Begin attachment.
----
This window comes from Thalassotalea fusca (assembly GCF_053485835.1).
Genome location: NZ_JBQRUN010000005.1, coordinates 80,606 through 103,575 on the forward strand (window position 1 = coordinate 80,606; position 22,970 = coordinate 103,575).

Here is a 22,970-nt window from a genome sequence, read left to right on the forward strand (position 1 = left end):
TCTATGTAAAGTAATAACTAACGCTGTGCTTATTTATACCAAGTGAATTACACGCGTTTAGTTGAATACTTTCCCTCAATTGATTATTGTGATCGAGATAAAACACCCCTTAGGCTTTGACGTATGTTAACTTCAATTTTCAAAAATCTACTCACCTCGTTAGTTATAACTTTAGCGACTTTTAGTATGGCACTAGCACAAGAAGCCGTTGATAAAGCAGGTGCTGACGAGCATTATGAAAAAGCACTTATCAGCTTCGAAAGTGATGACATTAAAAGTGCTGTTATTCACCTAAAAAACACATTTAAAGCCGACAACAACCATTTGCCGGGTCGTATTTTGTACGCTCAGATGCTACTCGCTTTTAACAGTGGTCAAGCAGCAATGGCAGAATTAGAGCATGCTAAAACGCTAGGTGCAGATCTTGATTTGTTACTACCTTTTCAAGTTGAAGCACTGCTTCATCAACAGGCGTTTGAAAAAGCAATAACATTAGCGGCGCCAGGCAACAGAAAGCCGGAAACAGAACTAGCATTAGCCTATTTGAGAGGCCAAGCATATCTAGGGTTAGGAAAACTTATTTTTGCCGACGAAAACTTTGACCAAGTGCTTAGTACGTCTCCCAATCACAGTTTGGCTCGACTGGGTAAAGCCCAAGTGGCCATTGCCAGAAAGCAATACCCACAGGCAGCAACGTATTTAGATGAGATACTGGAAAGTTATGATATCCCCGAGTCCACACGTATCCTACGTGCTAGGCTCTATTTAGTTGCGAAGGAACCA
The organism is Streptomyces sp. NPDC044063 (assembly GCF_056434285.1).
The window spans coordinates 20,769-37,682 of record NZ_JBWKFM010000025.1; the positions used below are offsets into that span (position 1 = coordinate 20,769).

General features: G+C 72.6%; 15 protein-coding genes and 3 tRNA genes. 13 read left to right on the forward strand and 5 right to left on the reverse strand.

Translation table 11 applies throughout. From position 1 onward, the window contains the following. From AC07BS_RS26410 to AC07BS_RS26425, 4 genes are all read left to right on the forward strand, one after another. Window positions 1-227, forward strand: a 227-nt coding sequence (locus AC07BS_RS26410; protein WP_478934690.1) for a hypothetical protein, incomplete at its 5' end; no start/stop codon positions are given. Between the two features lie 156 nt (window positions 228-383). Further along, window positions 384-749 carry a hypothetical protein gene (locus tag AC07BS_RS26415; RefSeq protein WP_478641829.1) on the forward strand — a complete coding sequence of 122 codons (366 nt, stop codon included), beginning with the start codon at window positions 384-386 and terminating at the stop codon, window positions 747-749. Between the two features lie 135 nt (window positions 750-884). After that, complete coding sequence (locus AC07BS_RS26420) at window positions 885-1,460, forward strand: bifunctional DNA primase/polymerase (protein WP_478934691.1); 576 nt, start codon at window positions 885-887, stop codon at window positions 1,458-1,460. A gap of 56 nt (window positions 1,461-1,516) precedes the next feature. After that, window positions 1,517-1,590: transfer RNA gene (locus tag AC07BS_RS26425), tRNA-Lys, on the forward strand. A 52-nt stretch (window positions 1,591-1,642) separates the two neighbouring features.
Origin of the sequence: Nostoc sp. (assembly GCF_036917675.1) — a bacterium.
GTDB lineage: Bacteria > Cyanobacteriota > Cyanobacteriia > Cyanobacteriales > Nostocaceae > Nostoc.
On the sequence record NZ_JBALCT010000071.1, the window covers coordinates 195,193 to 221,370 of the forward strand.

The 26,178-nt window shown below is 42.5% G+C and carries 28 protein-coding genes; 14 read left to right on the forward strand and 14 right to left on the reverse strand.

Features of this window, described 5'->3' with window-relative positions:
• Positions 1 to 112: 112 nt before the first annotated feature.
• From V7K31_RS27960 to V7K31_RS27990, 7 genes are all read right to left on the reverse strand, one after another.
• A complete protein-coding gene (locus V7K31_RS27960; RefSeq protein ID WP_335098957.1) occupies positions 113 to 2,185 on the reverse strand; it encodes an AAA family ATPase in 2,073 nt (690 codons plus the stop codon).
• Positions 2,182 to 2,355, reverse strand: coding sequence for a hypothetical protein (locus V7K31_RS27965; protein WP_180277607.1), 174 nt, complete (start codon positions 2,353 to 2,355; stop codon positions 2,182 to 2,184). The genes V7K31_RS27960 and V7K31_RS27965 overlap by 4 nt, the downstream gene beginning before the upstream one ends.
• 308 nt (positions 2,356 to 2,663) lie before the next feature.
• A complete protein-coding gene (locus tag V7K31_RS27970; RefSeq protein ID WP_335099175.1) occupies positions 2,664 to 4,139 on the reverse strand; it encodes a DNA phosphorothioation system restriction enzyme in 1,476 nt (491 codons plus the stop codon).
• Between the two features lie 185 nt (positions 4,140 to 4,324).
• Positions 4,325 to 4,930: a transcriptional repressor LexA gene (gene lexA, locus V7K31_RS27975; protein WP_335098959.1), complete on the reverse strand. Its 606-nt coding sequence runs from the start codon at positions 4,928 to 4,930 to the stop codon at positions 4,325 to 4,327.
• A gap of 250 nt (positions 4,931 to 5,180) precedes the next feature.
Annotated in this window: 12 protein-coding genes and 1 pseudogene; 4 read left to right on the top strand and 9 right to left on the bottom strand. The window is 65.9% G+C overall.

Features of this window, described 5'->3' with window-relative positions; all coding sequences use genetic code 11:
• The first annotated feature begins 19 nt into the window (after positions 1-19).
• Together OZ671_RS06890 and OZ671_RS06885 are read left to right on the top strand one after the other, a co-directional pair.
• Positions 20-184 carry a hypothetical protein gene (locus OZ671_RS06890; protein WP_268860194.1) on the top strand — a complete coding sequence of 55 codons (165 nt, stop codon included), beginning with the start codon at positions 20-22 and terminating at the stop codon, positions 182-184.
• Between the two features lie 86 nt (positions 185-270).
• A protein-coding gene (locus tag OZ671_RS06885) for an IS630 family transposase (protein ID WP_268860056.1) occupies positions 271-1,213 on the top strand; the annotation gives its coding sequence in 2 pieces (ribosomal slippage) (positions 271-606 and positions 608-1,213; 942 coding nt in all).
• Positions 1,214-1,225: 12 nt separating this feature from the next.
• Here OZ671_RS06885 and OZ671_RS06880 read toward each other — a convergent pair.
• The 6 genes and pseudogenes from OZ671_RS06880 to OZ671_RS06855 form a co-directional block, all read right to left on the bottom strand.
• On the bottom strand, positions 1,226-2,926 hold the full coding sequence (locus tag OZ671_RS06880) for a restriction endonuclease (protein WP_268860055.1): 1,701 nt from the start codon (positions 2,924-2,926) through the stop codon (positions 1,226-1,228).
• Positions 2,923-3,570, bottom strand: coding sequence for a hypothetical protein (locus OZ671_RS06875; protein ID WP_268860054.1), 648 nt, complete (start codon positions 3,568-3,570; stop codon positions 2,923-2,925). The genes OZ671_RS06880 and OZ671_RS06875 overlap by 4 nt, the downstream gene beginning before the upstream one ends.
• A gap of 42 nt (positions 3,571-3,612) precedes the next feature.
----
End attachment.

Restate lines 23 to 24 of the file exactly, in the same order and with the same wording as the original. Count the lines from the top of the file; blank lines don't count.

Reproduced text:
Annotated in this window: 12 protein-coding genes and 1 pseudogene; 4 read left to right on the top strand and 9 right to left on the bottom strand. The window is 65.9% G+C overall.

Features of this window, described 5'->3' with window-relative positions; all coding sequences use genetic code 11: